April 21, 2010

Perhaps They Should Have Tested More - McAfee

Due to a faulty virus definition update, machines running Windows XP Service Pack 3 using the faulty definitions will delete svchost.exe, causing many key Windows services to fail to start. This Windows file is being mistakenly detected as W32/wecorl.a. Failure to start svchost.exe causes Windows to automatically reboot.

  • National software glitch
  • Hundreds of thousands of computers disabled
  • A huge disruption
  • Strangely similar to a widespread virus outbreak
  • Software update caused the anti-virus program to misidentify a harmless file (svchost.exe) as infected
  • Endless cycle of rebooting
  • A chain of uncontrolled restarts and loss of networking functionality
  • Shut down the State of Vermont's computer network
  • Many hospitals postpone elective surgeries
  • Organizations who had to shut down for business until this is fixed.
  • According to Ars Technica it "Would be trivially detected with even basic QA, which makes the regularity of such problems perplexing"
  • According to Amrit Williams (a former director of engineering with McAfee) it shows "a complete failure in their quality control process"
  • Unmitigated disaster for McAfee
McAfee says:
We are investigating how the incorrect detection made it into our DAT files and will take measures to prevent this from reoccurring.
Mistakes happen. No excuses. The nearly 7,000 employees of McAfee are focused right now on two things, in this order. First, help our customers who have been affected by this issue get back to business as usual. And second, once that is done, make sure we put the processes in place so this never happens again.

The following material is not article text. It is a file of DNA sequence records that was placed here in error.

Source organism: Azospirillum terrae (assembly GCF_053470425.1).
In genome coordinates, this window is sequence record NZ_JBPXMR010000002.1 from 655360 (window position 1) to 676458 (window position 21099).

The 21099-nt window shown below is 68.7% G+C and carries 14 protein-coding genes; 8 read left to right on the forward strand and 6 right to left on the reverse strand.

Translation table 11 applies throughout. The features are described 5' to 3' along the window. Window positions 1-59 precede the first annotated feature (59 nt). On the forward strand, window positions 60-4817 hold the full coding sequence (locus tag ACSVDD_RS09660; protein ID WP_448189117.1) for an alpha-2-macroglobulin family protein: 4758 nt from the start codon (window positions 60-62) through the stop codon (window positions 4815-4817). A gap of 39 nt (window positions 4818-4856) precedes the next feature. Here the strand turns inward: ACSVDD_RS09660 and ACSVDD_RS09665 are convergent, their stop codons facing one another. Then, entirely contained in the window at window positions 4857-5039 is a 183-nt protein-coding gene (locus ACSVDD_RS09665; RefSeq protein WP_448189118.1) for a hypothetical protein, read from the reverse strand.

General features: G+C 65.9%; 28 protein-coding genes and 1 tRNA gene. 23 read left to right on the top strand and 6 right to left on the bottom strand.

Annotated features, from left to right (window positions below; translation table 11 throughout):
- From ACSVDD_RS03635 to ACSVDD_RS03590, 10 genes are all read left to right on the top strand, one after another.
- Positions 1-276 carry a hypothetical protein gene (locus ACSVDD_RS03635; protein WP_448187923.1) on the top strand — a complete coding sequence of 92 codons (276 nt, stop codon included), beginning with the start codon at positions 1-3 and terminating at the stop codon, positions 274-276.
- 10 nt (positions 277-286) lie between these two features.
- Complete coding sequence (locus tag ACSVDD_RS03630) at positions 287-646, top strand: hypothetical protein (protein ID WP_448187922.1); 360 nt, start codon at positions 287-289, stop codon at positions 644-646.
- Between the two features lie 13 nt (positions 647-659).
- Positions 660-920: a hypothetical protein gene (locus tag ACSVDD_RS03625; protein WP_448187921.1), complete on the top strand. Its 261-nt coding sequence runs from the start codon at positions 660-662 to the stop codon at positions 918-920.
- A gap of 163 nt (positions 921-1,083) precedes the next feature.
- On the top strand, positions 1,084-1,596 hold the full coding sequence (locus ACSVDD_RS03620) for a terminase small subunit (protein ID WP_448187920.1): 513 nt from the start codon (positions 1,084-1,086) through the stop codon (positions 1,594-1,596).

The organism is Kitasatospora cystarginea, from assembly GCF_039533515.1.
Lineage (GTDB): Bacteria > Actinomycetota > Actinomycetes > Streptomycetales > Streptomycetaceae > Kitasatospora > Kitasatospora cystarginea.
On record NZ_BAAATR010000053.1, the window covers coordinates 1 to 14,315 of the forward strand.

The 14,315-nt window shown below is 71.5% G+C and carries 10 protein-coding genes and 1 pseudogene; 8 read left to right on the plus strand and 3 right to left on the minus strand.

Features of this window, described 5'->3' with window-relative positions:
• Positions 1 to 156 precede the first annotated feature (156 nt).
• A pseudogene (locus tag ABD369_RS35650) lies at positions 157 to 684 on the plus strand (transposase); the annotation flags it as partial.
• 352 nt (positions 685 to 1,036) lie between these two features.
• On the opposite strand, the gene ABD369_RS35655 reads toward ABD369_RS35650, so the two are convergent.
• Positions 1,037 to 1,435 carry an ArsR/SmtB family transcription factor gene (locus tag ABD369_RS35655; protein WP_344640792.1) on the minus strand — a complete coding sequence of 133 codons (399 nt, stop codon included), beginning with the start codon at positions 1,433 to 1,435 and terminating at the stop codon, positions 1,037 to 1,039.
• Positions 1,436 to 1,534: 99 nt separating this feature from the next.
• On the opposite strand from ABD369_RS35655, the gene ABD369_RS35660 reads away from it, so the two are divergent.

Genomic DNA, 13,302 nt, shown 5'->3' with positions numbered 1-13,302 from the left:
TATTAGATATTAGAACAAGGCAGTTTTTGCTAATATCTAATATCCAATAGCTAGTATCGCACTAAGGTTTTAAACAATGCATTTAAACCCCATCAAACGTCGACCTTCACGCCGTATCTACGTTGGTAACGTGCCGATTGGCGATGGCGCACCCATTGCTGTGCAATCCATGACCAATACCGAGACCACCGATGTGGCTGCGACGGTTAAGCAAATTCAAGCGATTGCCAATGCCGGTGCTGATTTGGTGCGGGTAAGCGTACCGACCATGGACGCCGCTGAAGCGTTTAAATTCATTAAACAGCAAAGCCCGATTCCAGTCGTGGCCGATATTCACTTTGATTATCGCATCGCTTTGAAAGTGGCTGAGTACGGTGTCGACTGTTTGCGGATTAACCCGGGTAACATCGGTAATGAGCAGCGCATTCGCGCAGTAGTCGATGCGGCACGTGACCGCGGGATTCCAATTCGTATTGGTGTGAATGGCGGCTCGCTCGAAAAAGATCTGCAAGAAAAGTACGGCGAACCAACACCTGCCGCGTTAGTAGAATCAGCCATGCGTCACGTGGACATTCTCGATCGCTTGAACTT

This is not the first time for McAfee.  Back in 2006, they similarly flagged system files as infected:

Perhaps they should have learned their lesson in 2006.  Perhaps they should have tested more.

See also:

Updated, April 23, 2010
From Barry McPherson on McAfee's blog:
"Of course many of you are asking how the faulty DAT made it past our quality assurance checks. The problem arose during the testing process for this DAT file. We recently made a change to our QA environment that resulted in a faulty DAT making its way out of our test environment and onto customer systems.

To prevent this from happening again, we are implementing additional QA protocols for any releases that directly impact critical system files. In addition, we plan to add capabilities to our cloud-based Artemis system that will provide an additional level of protection against false positives by leveraging an expansive whitelist of critical system files."

A change to the QA environment caused a faulty DAT to get released to production?

And in his blog, technology writer Ed Bott tells us that he received a document from an anonymous source that appears to be a pre-scrubbed (and perhaps more telling) version of what appears on the McAfee blog.

Among the interesting nuggets:
"Specifically, XP SP3 with VSE 8.7 was not included in the test configuration at the time of release."

They left Windows XP SP3 out of their test matrix? Wow!